In 2020, the worldwide COVID-19 pandemic has sent shockwaves across health systems and economies across the African continent, upending travel, tourism and investment.
Travel, tourism and investment in Africa
In 2019, travel and tourism in Africa had a 2.2% growth rate, contributing USD 168.5 billion to GDP and supporting 24.6 million jobs. Yet over the course of 2020, the backdrop to travel and leisure changed radically as governments put in place measures to control the spread of the disease. These approaches, in Africa and elsewhere, ranged from bans on international travel through to targeted bans, and screening and quarantine requirements for travellers.
Alongside a 95% fall in international traffic in July, Africa’s hotels saw occupancy fall by 73%, witnessing a loss of 18 million international arrivals year-on-year through June. To bounce back, the travel and tourism sector Africa-wide has worked hard to adapt and meet global protocols and guidelines, including through the display of the World Travel & Tourism Council’s ‘Safe Travel’ stamp, which features in 13 African countries or sub- regions. At the same time, there has been a growing focus for the leisure industry on championing regional as well as domestic tourism in Africa.
...the move to start trading under the African Continental Free Trade Area in 2021, and expected finalization of its investment protocol, offers renewed possibilities for growth.
Foreign direct investment (FDI) to the continent rose in recent years having picked up by 10.9% in 2018, reaching USD 45.9 billion and moving to an estimated USD 49 billion in 2019. As a result of fallout from the pandemic and the uncertain climate for investors, FDI flows to Africa are due to fall in 2020, with investments either reduced or postponed. Securing renewed confidence will be critical and there is hope that increased, decisive investment can channel economic recovery as highlighted by partners of the Africa Investment Forum. In turn, the move to start trading under the African Continental Free Trade Area in 2021, and expected finalization of its investment protocol, offers renewed possibilities for growth.
Visa openness in Africa
- 26 destinations in Africa had eased restrictions by 1 September 2020, while borders in 27 destinations remained closed.
As close to half of African destinations ease travel restrictions in line with plans to manage the pandemic, the topic of travel remains foremost in policy makers’ and people’s minds. Safety and security are critical factors in decision-making when it comes to the opening up of borders, and updated government measures have been rolled out for visitors in the region.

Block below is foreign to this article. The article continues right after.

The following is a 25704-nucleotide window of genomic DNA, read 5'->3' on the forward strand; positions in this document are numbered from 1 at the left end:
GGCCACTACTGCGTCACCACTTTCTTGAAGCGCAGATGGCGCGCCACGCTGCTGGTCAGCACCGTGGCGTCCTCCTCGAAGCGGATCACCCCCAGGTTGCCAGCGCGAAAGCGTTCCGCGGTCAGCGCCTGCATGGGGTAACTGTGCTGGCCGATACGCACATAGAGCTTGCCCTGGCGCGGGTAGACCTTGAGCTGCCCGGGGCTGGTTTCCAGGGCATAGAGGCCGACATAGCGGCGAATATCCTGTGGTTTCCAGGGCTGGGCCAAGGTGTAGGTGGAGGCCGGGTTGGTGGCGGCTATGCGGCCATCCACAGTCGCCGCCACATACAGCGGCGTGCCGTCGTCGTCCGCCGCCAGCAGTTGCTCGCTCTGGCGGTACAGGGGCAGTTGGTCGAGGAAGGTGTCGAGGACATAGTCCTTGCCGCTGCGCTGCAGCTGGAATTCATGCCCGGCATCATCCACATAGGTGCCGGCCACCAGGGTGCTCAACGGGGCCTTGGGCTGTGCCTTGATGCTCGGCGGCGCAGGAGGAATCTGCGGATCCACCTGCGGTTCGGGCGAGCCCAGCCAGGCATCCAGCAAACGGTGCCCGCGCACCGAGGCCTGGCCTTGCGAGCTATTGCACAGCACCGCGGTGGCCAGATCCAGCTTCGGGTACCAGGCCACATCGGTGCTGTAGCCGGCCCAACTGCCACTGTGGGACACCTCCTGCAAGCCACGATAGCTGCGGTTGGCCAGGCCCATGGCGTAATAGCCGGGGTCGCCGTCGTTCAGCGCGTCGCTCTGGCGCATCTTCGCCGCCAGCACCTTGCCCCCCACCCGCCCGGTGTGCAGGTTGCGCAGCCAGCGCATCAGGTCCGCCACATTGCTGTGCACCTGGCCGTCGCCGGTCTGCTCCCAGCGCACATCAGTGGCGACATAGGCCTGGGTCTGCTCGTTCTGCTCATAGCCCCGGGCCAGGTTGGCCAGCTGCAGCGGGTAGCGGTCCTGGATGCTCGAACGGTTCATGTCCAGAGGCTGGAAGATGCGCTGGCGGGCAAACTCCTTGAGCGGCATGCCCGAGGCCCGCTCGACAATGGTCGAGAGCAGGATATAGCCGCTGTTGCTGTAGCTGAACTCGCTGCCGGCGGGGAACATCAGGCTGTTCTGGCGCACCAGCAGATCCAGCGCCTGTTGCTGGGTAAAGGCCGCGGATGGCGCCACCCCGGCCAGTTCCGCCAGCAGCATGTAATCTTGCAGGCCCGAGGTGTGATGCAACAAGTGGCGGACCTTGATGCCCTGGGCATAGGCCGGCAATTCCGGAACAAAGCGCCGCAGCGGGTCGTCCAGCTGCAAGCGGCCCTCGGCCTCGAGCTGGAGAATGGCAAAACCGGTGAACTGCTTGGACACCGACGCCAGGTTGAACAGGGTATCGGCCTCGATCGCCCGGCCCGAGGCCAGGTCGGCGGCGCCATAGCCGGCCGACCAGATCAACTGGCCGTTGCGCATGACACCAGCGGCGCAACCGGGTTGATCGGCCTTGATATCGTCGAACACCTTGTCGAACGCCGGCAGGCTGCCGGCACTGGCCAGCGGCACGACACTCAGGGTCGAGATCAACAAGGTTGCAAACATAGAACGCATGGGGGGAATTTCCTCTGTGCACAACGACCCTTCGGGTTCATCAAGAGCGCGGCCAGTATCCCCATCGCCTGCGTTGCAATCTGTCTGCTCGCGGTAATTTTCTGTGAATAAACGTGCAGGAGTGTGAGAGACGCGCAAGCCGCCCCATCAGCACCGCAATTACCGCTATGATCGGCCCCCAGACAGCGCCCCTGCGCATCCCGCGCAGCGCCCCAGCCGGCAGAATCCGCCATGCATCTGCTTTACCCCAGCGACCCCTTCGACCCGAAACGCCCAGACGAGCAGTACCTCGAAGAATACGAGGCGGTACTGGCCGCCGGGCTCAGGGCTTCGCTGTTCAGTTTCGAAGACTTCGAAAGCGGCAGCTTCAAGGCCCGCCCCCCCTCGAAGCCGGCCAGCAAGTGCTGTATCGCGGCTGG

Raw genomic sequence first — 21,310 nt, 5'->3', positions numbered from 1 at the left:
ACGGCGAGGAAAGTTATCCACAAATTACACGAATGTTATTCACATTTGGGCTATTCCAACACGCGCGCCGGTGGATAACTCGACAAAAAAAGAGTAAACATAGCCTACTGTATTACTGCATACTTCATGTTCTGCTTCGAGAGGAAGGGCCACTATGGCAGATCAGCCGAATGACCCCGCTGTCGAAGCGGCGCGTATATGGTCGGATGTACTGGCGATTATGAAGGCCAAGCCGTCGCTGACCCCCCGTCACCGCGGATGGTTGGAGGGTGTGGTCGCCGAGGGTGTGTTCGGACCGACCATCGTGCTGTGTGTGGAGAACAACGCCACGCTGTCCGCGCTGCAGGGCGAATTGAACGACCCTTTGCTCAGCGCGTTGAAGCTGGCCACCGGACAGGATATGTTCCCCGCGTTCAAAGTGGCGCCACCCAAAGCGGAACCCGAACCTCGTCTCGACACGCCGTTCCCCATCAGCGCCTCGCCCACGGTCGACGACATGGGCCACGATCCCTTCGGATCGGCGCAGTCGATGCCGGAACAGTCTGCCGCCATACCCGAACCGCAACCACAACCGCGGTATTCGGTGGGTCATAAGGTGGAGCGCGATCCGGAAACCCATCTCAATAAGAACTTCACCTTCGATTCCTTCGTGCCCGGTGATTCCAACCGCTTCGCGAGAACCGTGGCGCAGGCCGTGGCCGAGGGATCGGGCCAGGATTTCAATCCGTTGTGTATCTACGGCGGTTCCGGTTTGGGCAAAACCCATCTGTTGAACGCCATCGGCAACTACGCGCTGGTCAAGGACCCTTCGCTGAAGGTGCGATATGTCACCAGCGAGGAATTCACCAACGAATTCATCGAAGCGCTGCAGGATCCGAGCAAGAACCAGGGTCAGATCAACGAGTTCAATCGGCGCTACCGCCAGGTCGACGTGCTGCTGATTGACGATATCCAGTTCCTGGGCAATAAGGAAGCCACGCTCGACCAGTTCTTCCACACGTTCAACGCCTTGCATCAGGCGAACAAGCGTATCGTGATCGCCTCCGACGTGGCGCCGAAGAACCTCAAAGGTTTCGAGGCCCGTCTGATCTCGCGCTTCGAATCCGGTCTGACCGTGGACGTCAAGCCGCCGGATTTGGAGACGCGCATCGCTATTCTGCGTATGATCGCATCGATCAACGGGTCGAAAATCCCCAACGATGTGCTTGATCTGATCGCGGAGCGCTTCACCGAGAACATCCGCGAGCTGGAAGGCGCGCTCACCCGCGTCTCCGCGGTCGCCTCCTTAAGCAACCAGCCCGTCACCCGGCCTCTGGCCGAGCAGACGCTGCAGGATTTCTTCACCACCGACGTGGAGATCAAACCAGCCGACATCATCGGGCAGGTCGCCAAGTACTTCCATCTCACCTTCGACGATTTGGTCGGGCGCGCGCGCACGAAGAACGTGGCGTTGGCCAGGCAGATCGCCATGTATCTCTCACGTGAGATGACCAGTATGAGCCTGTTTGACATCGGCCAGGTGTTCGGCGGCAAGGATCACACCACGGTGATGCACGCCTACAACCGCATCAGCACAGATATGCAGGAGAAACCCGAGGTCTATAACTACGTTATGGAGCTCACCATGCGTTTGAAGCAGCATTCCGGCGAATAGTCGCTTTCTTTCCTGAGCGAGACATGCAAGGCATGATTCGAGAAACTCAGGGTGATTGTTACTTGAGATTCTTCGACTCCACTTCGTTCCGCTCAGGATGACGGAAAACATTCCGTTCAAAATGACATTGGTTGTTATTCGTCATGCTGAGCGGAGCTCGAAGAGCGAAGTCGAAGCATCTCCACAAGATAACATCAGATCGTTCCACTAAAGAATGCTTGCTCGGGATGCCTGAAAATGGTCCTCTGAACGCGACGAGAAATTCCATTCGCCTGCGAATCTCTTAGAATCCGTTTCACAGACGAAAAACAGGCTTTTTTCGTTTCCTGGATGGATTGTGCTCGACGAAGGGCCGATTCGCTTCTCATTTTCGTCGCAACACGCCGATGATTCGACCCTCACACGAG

At the same time, however, with GDP in Africa projected to contract by between 1.7% to 3.4% in 202021 and African economies due to enter a recession losing up to USD 212 billion dollars, 22 countries need to adopt a resilient recovery plan to withstand the systemic shocks.
Once restrictions ease, allowing people to move freely across the continent can make a significant impact in reviving key sectors of the economy, from tourism to investment. Countries that relaxed visa regimes and adopted visa-free and visa-on-arrival policies have seen economic benefits in recent years, attracting growing numbers of business and leisure travellers. This is the approach recently adopted by small as well as large economies on the continent – from The Gambia to Nigeria – that moved to open up to African visitors.
The latest trends show a rapid growth in the use of smart electronic solutions when it comes to travel on the continent, with a 167% increase in eVisas across Africa in the last five years. Going digital and using cutting-edge technology, including biometrics, to speed up and secure entry for visitors will play a key role as countries respond to a changing travel climate.
Impact on African airlines
Africa’s airlines have been badly hit by the crisis of the COVID-19 pandemic; the International Air Transport Association (IATA) reports that aviation is at a virtual standstill. While top airlines on the continent continued to operate cargo and repatriation flights, many companies have reported losses, and governments have pledged financial support. Air connectivity and countries’ adoption of more liberal visa regimes will be vital to promote free movement of people across Africa, which in turn will help to accelerate economic recovery.
The economic consequences resulting from a disconnected continent are severe. Millions of jobs and livelihoods are at risk in family-run enterprises and large corporations along the entire travel and tourism value chain. For Africa’s economic recovery and future prosperity, it is essential to expedite the safe restart of the industry.